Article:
The July 1837 "Ordinance for preventing and extinguishing Fires and establishing a Fire Department" marked the advent of Boston's modern fire department.
Shortly before the passing of reorganization ordinance, Mayor Eliot responded to fire engineers' concerns about the coming changes in the fire department.
A. W. Brayley published these photographs of the city's Chief Fire Engineers in 1889. William Barnicoat, Chief Engineer in 1837, is pictured at the top right.
Before the reorganization of the Fire Department, the city's Water Commissioners wrote this letter to Chief Engineer William Barnicoat asking about the fire companies' water usage.
On 16 August 1837, several fire companies met to offer their opinions on the new governing ordinance of the fire department.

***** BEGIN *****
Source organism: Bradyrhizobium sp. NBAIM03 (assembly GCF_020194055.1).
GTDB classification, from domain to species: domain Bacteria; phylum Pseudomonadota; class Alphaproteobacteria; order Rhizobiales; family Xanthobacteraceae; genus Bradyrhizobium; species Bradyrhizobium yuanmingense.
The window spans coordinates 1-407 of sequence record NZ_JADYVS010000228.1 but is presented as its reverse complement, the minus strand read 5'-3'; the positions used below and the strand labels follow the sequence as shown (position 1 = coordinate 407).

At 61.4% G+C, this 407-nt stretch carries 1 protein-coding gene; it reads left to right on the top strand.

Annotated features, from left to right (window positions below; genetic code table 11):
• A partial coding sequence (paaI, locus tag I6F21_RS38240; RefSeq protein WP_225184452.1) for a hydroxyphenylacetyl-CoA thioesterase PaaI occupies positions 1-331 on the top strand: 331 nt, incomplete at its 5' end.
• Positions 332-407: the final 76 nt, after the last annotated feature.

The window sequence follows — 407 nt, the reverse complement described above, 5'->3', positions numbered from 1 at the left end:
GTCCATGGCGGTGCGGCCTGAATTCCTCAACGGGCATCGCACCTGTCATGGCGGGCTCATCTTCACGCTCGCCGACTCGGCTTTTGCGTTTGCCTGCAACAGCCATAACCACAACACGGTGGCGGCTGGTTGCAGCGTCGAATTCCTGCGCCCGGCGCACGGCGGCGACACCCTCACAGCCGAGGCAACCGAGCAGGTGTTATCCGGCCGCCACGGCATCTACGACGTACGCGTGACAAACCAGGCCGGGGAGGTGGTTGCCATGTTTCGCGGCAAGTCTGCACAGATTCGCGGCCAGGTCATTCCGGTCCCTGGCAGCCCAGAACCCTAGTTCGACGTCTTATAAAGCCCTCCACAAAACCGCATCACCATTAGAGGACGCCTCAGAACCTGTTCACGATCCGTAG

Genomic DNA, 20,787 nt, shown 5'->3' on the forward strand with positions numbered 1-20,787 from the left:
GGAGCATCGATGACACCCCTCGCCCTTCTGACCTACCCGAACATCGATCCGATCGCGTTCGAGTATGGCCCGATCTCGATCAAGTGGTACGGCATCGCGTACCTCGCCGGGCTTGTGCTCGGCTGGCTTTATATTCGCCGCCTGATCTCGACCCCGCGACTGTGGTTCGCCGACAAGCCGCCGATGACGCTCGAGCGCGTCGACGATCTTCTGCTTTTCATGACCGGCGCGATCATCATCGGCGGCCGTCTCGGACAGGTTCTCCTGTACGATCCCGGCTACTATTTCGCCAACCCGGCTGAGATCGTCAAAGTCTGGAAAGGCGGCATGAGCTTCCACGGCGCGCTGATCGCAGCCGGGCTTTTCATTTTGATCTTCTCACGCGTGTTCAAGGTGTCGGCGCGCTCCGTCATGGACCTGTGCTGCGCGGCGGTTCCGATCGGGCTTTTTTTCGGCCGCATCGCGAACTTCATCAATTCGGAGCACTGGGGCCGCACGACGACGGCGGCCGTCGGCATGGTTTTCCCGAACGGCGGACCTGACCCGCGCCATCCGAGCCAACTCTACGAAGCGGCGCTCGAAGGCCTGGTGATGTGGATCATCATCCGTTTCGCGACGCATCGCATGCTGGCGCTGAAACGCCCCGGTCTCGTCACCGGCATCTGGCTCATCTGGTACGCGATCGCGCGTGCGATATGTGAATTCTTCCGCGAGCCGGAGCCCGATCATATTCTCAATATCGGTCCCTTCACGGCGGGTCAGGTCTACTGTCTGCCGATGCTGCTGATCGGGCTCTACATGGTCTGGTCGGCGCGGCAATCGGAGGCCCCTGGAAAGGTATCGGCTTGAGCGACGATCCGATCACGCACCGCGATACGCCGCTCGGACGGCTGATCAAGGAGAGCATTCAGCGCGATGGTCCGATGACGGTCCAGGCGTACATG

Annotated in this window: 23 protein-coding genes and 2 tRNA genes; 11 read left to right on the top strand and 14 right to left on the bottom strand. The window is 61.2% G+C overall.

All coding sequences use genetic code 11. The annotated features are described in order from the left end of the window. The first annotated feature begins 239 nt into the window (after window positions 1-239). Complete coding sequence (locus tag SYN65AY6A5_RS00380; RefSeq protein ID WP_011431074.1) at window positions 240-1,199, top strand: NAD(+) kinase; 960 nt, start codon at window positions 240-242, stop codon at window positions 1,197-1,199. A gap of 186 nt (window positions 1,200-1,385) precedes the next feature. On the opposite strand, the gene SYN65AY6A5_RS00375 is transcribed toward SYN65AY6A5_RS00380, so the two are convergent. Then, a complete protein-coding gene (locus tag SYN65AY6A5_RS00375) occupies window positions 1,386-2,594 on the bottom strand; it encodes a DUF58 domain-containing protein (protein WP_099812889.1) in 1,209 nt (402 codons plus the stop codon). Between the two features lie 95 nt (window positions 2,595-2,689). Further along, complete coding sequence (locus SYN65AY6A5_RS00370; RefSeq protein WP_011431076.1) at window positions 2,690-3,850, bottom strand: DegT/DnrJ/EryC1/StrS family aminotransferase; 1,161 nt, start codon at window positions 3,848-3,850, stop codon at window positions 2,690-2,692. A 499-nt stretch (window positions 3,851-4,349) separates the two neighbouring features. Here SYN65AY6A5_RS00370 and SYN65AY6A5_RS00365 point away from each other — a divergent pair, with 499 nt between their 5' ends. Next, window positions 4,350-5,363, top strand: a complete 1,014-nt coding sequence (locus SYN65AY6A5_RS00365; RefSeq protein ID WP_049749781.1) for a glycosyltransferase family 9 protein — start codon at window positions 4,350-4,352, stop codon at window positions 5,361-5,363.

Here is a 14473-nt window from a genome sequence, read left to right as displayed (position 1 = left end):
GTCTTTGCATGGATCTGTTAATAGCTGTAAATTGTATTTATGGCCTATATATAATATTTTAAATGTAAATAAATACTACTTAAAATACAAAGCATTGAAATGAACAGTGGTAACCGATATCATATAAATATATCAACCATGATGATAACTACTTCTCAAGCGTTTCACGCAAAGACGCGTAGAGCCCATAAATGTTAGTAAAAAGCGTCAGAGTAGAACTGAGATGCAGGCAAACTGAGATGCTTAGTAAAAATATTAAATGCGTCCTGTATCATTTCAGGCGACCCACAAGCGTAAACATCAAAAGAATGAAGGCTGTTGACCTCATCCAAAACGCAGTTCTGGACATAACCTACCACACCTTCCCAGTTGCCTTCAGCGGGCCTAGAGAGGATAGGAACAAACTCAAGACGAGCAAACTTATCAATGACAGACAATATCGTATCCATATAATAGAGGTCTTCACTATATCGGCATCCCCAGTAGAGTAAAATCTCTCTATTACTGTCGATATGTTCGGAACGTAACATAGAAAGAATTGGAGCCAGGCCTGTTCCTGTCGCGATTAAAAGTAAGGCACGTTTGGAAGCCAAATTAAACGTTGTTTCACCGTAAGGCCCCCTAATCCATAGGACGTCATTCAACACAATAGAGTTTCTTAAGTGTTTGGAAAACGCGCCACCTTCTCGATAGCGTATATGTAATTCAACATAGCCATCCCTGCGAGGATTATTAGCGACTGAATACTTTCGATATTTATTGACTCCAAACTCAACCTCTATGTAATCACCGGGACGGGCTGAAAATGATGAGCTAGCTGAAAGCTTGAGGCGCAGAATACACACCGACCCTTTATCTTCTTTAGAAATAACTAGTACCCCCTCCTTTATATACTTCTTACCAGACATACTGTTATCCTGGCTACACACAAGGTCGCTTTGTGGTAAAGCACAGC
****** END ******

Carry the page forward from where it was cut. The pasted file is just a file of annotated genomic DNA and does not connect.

These regulations governed fire companies' actions in case of fire outside the city and stipulated which engines could leave the city to fight fires.
The city received this anonymous threat of fire during 1837.
The Charitable Association of the Boston Fire Department was organized in 1828. They published this constitution two years prior to the reorganization of the Fire Department.
Bostonian Clinton Roosevelt invented a torpedo that could be used to destroy buildings and create fire breaks in case of large fires. He sent this letter to Mayor Eliot proposing that Boston Fire Department use his invention.
This 1837 letter from the Congress Street Engine Company describes the "mutilation" of their engine and their efforts to apprehend the individual responsible for the damage.
A list of Boston firefighters arranged by engine was compiled on 6 October 1837
The Chief Fire Engineer's office was located on the third floor of Boston's City Hall, pictured in this 1838 sketch. Before serving as City Hall, this building was the Massachusetts State House.